Fighting Tesla's Rally Is ‘Like Fighting the Fed,' Trader Says After S&P 500 Inclusion

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Tesla shares are taking off.

The electric-auto maker's stock closed more than 8% higher at $441.61 a share on Tuesday following S&P Dow Jones Indices' announcement that the cult stock would be added to the S&P 500 index.

At a $411.5 billion market cap and a 111-times forward price-to-earnings multiple, Tesla would be larger than 97% of the index's components and one of its most expensive large-cap stocks.

It would also be one of the most volatile — Tesla's average daily stock move is far higher than that of the S&P's 10 biggest companies, a CNBC analysis found.

Nevertheless, betting against Tesla may not be in investors' best interests, founder Todd Gordon told CNBC's "Trading Nation" on Tuesday.

"This is sort of a hero's story," he said, pointing to the stock's consolidation after the May 30 SpaceX launch. "The same kind of triangle pattern may be happening here on the back of a successful launch."

Another major driver has been Tesla's sale of environmental regulatory credits to traditional automakers, an incentive program that has been a steady revenue stream for the company, raking in $428 million in the second quarter and $397 million in the third.

"They're selling these credits to the traditional gas-guzzlers," Gordon said. "I kind of view it ... like fighting the Fed. It's like saying the stock market rally isn't going to continue because the Fed's behind it. You're sort of fighting the same force that won't be defeated. So, I like it. I'm long. I'll continue to stay long."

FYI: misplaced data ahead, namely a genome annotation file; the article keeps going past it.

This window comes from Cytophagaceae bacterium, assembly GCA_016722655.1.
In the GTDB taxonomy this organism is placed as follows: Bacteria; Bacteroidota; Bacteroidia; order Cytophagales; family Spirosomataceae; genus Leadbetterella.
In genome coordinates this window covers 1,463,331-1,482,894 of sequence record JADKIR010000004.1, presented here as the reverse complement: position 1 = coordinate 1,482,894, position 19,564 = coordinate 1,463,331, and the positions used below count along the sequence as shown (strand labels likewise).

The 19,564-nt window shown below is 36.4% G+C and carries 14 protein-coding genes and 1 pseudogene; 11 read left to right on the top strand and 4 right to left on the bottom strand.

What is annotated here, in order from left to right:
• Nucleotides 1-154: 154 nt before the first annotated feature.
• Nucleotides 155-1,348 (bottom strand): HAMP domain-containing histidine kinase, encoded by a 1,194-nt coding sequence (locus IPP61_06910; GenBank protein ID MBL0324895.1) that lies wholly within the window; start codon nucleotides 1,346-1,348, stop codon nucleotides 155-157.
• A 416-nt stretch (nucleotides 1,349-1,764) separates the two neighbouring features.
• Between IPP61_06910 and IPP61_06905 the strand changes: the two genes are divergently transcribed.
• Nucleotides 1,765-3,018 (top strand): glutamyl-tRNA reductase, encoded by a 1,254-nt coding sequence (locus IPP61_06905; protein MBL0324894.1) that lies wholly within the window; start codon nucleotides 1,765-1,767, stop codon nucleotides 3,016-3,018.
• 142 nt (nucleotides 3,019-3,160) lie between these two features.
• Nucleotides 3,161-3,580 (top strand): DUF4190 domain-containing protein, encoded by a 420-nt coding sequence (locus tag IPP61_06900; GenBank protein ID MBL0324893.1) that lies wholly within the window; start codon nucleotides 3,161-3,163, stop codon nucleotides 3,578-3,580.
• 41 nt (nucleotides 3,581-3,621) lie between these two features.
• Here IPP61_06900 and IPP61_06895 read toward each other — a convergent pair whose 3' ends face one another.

On the other side of the trade was Mark Tepper, president and CEO of Strategic Wealth Partners, who admitted his had been the wrong side for quite a while.

"For this company, fundamentals just don't matter at all," he said in the same "Trading Nation" interview. "We are a 'growth at a reasonable price' firm, and the issue with Tesla, in my opinion, is there's nothing reasonable about the valuation."

"Now, that doesn't mean that the stock can't go higher," Tepper said. "That doesn't mean the stock won't go higher. It just doesn't fit our strategy."

He warned that profits from the regulatory credits could "dwindle over time" as legacy automakers roll out their own electric vehicles in earnest, adding that Tesla is "still losing money if you're just looking at vehicle sales."

"It's trading at 10 times [enterprise value] to sales and that's crazy expensive for a software company," Tepper said. "Ford and GM are at way less than 1 times. This is still an automaker at the end of the day. It's a very capital-intensive business, and I just think it's very expensive right here."

Tesla shares have climbed a stunning 428% year to date. The company's price-to-earnings multiple was 875 as of Tuesday's close.

Disclosure: Gordon owns shares of Tesla.


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